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Ashwagandha

Plant Part Used

Root

Introduction

Ashwagandha root, also known as winter cherry or Indian ginseng, is an important herb from the Ayurvedic or Indian system of medicine. Ashwagandha has been traditionally used for the treatment of debility, emaciation, impotence, and premature aging. (1)

Interactions and Depletions

Interactions

Dosage Info

Dosage Range

450mg (standardized extract), 2-3 times a day.

Most Common Dosage

450mg (standardized extract), 2 times a day.

Standardization

[span class=doc]Standardization represents the complete body of information and controls that serve to enhance the batch to batch consistency of a botanical product, including but not limited to the presence of a marker compound at a defined level or within a defined range.[/span]

The most current available medical and scientific literature indicates that this dietary supplement should be standardized to at least 1.5% withanolides per dose.

Reported Uses

Today, Ayurvedic practitioners use this dietary supplement to enhance mental and physical performance, improve learning ability, and decrease stress and fatigue. (2) What’s more, ashwagandha is a general tonic that can be used in stressful situations, especially insomnia, restlessness, or when you’re feeling overworked. Studies have indicated that ashwagandha possesses anti-inflammatory, antitumor, antistress, antioxidant, immune modulating, rejuvenating properties, and more. (3) , (4) , (5) , (6) , (7) , (8) , (9)

Scientists have explored several causes for ashwagandha’s soothing and medicinal properties. First, studies suggest that the herb may increase the red blood cell count, helping needed oxygen to get to the tissues. (10) Mulitple animal studies have indicated that ashwagandha may also enhance various elements of the immune system such as the number of white blood cells. (11) Ashwagandha has also boosted the immune system after cyclophosphamide chemotherapy. (12)

Ashwagandha is rich in iron, which contributes to increased red blood cell count. Additionally, scientists have discovered that ashwagandha contains significant amounts of the amino acids arginine and ornithine. These amino acids are needed for proper nervous system function. (13)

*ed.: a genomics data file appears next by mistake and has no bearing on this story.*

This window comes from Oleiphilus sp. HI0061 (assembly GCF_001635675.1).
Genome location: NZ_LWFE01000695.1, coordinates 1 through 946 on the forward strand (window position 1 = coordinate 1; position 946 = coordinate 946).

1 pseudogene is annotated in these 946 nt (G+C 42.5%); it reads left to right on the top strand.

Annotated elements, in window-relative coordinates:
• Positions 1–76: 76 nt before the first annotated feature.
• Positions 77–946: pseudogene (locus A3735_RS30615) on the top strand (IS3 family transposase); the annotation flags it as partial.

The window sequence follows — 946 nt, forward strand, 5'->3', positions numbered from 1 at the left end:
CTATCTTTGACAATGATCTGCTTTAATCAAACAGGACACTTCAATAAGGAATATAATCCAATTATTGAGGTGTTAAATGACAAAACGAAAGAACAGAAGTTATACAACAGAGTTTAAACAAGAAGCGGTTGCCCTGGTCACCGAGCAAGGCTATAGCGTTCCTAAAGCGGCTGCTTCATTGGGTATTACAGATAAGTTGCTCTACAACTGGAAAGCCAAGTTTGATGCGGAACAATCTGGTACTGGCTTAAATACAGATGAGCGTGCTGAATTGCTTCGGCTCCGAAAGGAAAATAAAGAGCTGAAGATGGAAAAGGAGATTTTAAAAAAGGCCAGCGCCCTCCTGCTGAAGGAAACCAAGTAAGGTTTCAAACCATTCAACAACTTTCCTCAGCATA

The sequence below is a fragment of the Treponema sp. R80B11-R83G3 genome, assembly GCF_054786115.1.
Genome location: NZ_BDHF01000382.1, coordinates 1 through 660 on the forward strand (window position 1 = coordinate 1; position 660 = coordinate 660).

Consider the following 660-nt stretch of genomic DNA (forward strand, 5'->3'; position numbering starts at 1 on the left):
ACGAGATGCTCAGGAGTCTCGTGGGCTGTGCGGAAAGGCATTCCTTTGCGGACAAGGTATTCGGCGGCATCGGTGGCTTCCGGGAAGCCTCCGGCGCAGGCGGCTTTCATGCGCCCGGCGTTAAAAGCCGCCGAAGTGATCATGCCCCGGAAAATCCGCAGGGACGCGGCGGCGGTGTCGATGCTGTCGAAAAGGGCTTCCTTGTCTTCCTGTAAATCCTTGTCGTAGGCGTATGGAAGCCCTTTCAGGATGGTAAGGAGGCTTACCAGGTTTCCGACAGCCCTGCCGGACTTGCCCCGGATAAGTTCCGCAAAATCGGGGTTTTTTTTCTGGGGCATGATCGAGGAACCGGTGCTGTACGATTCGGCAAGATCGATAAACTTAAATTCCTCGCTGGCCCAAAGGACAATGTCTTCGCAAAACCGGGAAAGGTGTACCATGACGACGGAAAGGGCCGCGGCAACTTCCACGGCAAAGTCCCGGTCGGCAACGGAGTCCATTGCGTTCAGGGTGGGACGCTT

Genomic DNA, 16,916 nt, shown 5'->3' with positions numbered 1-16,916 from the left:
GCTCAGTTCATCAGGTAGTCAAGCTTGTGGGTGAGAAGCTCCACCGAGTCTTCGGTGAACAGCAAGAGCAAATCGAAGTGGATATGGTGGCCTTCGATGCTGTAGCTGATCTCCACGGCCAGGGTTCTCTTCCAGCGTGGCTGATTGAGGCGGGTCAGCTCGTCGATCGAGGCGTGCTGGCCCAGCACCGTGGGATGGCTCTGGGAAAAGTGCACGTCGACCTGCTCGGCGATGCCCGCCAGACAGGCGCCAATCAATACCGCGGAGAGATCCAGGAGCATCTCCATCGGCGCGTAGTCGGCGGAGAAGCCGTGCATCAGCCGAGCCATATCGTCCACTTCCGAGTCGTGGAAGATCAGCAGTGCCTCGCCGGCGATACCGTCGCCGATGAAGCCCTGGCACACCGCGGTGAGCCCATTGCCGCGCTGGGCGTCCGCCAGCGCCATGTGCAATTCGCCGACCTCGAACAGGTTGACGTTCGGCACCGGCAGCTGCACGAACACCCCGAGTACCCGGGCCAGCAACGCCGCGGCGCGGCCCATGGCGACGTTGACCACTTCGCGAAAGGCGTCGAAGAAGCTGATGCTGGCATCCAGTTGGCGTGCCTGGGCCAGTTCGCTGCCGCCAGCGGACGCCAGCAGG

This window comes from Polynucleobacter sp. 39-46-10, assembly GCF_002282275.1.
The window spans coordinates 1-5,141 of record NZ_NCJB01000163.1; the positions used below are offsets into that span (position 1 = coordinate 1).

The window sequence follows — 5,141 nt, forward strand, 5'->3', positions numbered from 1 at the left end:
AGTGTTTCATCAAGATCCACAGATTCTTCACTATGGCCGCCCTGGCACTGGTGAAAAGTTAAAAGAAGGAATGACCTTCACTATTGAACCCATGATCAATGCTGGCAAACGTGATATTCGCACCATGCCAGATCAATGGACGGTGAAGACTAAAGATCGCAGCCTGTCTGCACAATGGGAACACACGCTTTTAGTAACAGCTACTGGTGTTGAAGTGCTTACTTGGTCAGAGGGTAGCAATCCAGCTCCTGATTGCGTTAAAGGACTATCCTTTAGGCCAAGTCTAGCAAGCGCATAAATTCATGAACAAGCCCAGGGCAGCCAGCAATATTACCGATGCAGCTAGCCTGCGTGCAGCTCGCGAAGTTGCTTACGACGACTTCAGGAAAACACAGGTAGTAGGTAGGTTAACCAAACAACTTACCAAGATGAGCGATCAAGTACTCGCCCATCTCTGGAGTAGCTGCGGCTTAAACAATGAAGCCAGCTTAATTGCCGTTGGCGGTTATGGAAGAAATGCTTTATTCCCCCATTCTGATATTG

A very small study of 6 individuals with mild type 2 diabetes and 6 other individuals with mildly elevated cholesterol were treated with ashwagandha for 30 days. A decrease in blood glucose was noted as was a decrease in cholesterol and triglycerides. (14)

Ashwagandha has shown promise in other areas. An animal study indicated that ashwagandha may stimulate thyroid function by enhancing serum T4 concentration. (15) One study reported that men who used the herb enjoyed higher sexual performance. (16) Also, ashwagandha may be useful in opiate withdrawal and addiction treatment. (17)

Toxicities & Precautions

Introduction

[span class=alert]Be sure to tell your pharmacist, doctor, or other health care providers about any dietary supplements you are taking. There may be a potential for interactions or side effects.[/span]

General

This dietary supplement is considered safe when used in accordance with proper dosing guidelines. (18)

Health Conditions

If you have a thyroid condition, do not use ashwagandha without medical supervision. An animal study showed that ashwagandha may change thyroid function. (19)

If you have a known cardiovascular risk, this dietary supplement should be used in moderation in men. Increased iron intake associated with the use of ashwagandha may potentially accelerate this risk.

Pregnancy/ Breast Feeding

This dietary supplement should not be used in pregnant women. Ashwagandha has been reported to induce abortions. (20)